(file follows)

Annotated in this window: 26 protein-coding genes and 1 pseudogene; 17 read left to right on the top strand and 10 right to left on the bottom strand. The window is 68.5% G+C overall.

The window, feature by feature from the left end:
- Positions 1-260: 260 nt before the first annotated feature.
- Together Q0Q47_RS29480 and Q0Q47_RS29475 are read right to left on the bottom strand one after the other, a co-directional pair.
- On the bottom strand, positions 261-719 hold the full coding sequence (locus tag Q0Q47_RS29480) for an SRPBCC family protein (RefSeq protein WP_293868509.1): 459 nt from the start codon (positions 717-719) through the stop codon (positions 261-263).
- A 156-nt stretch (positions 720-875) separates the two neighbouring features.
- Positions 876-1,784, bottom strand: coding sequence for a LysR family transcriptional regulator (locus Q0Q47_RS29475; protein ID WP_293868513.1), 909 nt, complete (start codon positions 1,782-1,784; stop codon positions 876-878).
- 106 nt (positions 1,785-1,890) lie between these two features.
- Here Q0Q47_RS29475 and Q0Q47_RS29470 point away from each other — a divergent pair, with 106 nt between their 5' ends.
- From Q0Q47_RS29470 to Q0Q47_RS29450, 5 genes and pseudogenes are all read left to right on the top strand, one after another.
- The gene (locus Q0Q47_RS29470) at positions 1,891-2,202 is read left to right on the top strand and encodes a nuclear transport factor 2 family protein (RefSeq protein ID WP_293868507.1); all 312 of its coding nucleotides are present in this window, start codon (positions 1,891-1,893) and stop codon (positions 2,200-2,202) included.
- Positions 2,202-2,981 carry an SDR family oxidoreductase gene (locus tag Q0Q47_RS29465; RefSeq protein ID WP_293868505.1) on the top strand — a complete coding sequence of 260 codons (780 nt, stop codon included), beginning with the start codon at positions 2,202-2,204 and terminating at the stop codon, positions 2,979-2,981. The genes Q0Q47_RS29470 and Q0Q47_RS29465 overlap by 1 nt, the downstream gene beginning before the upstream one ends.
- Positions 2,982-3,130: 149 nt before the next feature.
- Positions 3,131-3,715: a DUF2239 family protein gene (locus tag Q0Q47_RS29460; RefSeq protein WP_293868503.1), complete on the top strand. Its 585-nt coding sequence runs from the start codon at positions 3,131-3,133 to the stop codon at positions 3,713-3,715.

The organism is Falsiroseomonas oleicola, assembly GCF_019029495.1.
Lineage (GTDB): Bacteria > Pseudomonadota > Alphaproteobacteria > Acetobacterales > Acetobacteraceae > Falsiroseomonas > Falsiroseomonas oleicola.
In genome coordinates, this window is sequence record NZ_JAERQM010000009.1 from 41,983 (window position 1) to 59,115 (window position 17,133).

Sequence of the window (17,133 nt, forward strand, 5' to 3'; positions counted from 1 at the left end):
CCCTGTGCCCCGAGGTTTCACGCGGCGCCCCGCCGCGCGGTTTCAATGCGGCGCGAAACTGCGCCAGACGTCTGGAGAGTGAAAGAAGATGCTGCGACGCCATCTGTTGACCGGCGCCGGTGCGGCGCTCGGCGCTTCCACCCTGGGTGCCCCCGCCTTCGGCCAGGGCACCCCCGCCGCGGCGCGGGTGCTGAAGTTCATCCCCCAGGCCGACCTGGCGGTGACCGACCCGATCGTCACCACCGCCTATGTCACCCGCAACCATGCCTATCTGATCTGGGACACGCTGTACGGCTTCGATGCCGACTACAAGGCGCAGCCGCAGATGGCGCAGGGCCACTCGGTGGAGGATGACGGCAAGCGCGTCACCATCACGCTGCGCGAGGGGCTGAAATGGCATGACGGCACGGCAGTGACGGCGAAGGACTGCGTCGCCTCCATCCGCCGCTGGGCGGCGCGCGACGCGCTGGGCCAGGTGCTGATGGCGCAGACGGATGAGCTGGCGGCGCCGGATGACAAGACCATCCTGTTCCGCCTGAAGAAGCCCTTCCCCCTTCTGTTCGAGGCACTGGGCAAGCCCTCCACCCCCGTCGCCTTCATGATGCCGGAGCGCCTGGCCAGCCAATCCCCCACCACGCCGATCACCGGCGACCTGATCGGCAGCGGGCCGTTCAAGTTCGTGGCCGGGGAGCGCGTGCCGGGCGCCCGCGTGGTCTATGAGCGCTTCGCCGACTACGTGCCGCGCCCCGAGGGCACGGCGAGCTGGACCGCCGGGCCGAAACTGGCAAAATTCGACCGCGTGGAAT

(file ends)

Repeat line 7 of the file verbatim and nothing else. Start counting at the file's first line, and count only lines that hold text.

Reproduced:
- Positions 876-1,784, bottom strand: coding sequence for a LysR family transcriptional regulator (locus Q0Q47_RS29475; protein ID WP_293868513.1), 909 nt, complete (start codon positions 1,782-1,784; stop codon positions 876-878).